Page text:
The latest round of state budget cuts is taking a couple of bites out of Maryland's efforts to restore the Chesapeake Bay, trimming plans to tackle polluted runoff from city and suburban streets and curtailing monitoring of the bay's health.
State officials are cutting $2 million from the Bay Trust Fund, a special pot of money lawmakers had agreed on three years ago to earmark for curbing polluted runoff - a growing and particularly difficult problem for the bay. Originally meant to accelerate the pace of bay cleanup, the fund has been shrinking since its inception. Gov. Martin O'Malley asked this year for only half of its originally authorized $50 million as lawmakers wrestled with the worsening fiscal outlook, and the fund ultimately was whittled down to $10 million.
The cut means that Baltimore City and eight counties selected for funding will have to wait to launch projects intended to reduce stormwater pollution, or else start them on a smaller scale, state officials said.
Natural Resources Secretary John R. Griffin said he tried to limit the impact on his agency's core conservation work of the $280 million in spending cuts he and other department heads had to make this week. In addition to the bay trust fund cut, the department cut $2.1 million from its budget. It laid off 20 of about 1,300 employees and cut 3.5 vacant positions.
"We're trying to consolidate and eliminate things that just aren't as critical," he said, but some impacts were inevitable.
In the case of the bay fund, an O'Malley initiative, the state announced in February it would finance local government proposals to retrofit storm drains and ponds, install rain gardens, plant trees and create wetlands to soak up polluted storm water.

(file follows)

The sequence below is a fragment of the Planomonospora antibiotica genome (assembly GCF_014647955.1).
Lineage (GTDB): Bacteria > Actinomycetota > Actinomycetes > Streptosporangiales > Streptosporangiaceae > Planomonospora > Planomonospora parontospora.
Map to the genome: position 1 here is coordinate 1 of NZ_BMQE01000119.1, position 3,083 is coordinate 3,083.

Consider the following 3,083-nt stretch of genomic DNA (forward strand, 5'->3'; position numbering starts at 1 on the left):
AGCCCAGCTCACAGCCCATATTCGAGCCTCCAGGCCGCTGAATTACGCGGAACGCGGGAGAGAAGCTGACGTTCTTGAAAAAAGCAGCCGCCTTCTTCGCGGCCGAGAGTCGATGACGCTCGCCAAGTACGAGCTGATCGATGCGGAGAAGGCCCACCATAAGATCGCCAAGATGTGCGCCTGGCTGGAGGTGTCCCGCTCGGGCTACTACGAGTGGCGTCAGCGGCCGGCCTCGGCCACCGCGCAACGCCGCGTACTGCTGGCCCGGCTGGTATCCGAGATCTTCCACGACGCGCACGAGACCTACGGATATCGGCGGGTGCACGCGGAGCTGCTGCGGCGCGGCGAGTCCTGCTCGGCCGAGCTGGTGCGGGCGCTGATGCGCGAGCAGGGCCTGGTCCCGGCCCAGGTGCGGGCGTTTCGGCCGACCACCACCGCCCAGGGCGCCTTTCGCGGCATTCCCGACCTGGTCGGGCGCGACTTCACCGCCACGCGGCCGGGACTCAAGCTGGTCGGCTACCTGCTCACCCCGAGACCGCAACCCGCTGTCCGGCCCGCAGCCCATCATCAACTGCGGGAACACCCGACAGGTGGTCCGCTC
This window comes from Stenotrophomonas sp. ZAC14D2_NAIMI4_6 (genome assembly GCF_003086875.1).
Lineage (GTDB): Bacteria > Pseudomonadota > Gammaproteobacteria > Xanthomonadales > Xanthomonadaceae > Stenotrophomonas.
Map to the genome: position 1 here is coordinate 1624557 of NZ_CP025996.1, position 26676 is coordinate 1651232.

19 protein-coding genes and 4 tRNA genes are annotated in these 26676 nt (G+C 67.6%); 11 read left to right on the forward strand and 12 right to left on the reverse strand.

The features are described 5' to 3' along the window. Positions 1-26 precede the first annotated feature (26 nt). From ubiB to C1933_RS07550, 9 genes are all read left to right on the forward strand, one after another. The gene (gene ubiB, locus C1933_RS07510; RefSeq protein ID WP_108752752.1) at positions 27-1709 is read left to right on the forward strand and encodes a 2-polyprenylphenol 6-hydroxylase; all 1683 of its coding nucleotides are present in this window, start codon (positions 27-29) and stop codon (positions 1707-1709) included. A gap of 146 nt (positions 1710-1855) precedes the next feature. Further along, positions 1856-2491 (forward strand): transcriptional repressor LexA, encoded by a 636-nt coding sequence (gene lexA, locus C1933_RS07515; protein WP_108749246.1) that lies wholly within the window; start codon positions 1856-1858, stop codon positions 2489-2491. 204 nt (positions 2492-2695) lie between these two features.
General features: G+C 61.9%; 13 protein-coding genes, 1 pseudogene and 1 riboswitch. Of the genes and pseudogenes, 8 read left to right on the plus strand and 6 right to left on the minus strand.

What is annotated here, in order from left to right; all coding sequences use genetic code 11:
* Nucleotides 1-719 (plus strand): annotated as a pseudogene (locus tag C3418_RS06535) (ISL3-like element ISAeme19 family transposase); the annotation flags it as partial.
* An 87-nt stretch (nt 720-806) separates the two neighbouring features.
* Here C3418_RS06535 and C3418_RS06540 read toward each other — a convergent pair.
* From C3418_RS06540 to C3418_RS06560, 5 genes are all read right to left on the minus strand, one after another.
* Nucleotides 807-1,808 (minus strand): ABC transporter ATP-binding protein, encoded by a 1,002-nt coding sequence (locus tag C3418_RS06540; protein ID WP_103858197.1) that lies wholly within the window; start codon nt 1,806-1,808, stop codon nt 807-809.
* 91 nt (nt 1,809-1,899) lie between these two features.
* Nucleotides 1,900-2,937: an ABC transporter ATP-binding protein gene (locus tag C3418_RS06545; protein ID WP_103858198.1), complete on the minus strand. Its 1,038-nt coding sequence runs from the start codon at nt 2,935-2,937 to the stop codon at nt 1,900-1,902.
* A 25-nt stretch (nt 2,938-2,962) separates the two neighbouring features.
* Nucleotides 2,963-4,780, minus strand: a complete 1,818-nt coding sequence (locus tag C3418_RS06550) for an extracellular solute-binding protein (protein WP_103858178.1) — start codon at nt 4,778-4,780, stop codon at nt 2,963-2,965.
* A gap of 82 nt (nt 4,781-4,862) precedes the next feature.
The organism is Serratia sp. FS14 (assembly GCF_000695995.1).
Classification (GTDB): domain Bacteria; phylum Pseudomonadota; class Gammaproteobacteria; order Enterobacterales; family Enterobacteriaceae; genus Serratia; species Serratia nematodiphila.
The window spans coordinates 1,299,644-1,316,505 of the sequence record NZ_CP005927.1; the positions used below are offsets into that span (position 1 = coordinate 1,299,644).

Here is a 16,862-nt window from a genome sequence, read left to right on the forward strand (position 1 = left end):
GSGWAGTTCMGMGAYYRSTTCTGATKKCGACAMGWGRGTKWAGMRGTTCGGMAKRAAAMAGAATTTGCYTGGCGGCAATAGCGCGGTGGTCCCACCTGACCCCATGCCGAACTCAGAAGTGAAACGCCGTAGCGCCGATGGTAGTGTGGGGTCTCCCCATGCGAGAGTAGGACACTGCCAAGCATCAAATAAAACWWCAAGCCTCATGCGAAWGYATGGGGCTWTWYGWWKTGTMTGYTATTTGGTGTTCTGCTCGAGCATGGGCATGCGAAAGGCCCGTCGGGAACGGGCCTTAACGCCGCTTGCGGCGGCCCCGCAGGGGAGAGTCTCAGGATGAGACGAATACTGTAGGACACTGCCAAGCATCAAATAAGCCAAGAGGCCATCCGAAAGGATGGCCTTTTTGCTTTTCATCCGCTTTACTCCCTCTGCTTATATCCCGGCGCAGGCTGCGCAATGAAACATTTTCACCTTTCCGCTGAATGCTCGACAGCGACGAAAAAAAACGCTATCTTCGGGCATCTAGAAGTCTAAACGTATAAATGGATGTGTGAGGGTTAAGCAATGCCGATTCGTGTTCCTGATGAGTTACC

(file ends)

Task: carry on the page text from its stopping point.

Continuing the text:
Only Howard County has received funding, about $340,000 to begin work on reducing runoff pollution of the Little Patuxent River. But the county's plan for the river calls for spending $7 million in all, said Jeff Horan, DNR's chief of watershed services.
Beyond the cut in the fund's budgeted amount, revenues earmarked for it from taxes on rental cars and motor fuel have fallen about $1.5 million short of projections, Horan said, making the overall reduction for this year about $3.5 million.
"We'll still deliver some bay restoration in the next two years," he said. "It's just not as much as we had hoped."
The state also eliminated funding for monitoring algae blooms in the bay. The cut, about $220,000, would have gone to Morgan State University's laboratory on the Patuxent River in Calvert County.
Bruce Michael, DNR's chief of resource assessment, said the agency would still be checking on harmful algal blooms, particularly those that may pose health hazards for people swimming or wading in the water.
But the extent of algae growth has been a key indicator of water quality, affecting the size of the oxygen-starved "dead zone" that forms every summer in the bay, stressing fish and crabs. Bay scientists have used the algae monitoring in preparing annual "report cards" tracking the health of the bay and its tributaries.
Those bay health checkups "won't be quite as comprehensive," Michael acknowledged. "It's going to be a missing piece." Environmentalists expressed disappointment with the cuts.
"The bay is just another casualty of this economic downturn," said Tom Zolper, a spokesman for the Chesapeake Bay Foundation, which had pressed hard for creation of a runoff fund. "It's vital this money be restored in full as soon as possible."
Still, Zolper said cuts to environmental programs were not surprising.
"Everybody's hurting," he said. "You can't expect to be spared."